I arrived at BRKS through a series of mergers and or acquistions matter of fact, I don't recall the name of the company I initially invested in. If there are posters on this board who know how I arrived here or can refer me to a site where I can obtain the information I will appreciate your help.
Anyone on this board remember METAMOR WORLDWIDE? I do believe that is where I came aboard and ended up with BRKS. Seems to me PRIA, acquired them then BRKS took them over. Perhaps I invested in another company and METAMOR took them over. If any of you had a similar experience with this company and have good records, please inform me what the share price was for each merger.
Thanks for the good GM data.
One thing to keep in mind however, in 1996-1998, about 90% of bussines came from vacuum automation. The "below the line expenses" were very reasonable (R&D,SGA etc). The model has changed I suspect as both FAB SW and Equipment have been added. SW improved the GM line I am sure, offset by much higher R&D, expenses. PRI, if there are any sales in fab, will hurt both GM and expense based on past PRI performance.
It is now much more complicated. I don't think the GM line tells the story anymore as much as product mix, and that data is not public.
In any event I hope you are right.
if it like .50 profit to just make $20 price tag. I wonder what profit does it take to make what JP Morgan's $51 price tag.
JP Morgan is a big joke.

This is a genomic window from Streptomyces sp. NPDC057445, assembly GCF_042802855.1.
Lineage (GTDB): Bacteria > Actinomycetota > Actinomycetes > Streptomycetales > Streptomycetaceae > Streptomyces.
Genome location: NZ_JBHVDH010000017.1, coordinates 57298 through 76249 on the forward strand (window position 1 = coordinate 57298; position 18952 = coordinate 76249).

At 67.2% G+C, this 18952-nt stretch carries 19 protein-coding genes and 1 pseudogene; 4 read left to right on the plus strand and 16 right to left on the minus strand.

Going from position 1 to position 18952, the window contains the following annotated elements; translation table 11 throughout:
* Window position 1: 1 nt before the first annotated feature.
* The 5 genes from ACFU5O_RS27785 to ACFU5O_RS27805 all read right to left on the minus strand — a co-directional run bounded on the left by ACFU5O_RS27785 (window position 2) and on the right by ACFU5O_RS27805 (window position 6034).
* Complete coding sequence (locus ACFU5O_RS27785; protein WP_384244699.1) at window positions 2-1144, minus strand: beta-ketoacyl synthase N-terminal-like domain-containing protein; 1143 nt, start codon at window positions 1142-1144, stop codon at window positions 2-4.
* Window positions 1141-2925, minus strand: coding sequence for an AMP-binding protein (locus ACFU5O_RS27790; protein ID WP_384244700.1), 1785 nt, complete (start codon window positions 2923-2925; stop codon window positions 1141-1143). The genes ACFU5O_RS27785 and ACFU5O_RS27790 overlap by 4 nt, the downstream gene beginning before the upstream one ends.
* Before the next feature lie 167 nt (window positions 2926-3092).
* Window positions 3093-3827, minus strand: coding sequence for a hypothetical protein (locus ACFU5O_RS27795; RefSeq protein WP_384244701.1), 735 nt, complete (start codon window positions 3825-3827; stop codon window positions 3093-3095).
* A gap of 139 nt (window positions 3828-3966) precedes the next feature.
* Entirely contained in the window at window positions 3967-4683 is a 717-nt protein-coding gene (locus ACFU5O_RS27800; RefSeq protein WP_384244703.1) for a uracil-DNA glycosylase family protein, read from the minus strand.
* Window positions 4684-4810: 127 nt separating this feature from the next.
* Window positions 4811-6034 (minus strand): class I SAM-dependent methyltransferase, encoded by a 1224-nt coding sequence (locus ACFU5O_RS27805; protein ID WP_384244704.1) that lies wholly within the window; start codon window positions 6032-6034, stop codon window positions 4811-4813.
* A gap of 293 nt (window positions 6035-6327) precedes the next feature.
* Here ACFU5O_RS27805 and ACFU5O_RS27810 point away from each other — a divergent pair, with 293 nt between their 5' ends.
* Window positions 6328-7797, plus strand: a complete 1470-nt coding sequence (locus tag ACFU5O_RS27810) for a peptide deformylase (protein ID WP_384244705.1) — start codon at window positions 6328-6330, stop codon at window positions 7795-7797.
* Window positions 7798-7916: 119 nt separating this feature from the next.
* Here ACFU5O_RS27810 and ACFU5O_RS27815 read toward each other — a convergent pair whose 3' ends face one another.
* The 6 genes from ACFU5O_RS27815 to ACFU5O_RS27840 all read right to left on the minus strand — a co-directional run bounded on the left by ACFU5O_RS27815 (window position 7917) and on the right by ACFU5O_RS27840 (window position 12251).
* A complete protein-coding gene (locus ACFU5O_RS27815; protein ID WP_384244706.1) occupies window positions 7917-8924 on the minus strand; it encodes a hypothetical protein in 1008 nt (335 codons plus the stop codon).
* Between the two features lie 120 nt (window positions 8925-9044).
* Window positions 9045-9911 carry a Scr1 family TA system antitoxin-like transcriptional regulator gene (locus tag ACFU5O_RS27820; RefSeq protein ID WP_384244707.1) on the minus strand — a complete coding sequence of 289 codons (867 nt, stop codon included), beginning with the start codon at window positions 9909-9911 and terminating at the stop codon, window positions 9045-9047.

BRKS isn't profitable and they are seeing a little light and giving them a big price tag. What a JOKE! Instead of calling Focus List they should call Stock Ready to be dumped List.
So, to cut through all the bull
In what year do you think they'll post $.50 in earnings to justify even a $20 stock price, which would be 40X earnings? Anyone here care to take a stab at it?
Gross margins at BRKS have been around 50% in good times, maybe 40-45% in average times, around 30% at bottoms, like now. The numbers: 1996 -- 48%
1997 -- 41%
1998 -- 28%
1999 -- 44%
2000 -- 47%
2001 -- 40%
2002 -- 27%
2003 -- 30% (9 mos)
So current margins are within the range of historical results for the company. Acquistions may actually help improve margins as they eliminate duplication throughout the organization. This quarter, at least, they lowered operating expense 10% sequentially: "The pro forma operating expenses for the third quarter decreased to $37.0 million, a $4.2 million reduction from the preceding quarter, as we again realized the benefits of our cost reduction efforts."
So I think with a "significant upturn in business" the operating leverage will be there to provide a series of earnings surprises. At least that is what has happened in the past.
The question is one of sales leverage to the EPS line. After the 20-30 acquisitions does BRKS still have the strong model they had in the past? Or, will growth be large and fast enough to overshadow poor flow through in the short term.
I hope so, and based on the stock performance there are quite a few who hope so as well.
>"Barring a significant upturn in business, O'Neill does not expect the company will earn a profit on a GAAP, or generally accepted accounting principles, basis until fiscal 2005.<
Isn't a significant upturn in business what we are speculating on?
"Barring a significant upturn in business, O'Neill does not expect the company will earn a profit on a GAAP, or generally accepted accounting principles, basis until fiscal 2005.
"By the time we see profitability in our model, the company will have lost money for 14 quarters," he noted."
"The model looks broken," O'Neill told clients, noting that the company has spent hundreds of millions of dollars in the past four years to remake its business from a single product into a multi- product line powerhouse but has recently written off the value of nearly every one of the acquisitions while keeping the costs."
Or to put this another way- When is Brooks going to demonstrate that there was an ROI on all of those aquisitions by announcing some major customer full fab 300mm automation wins?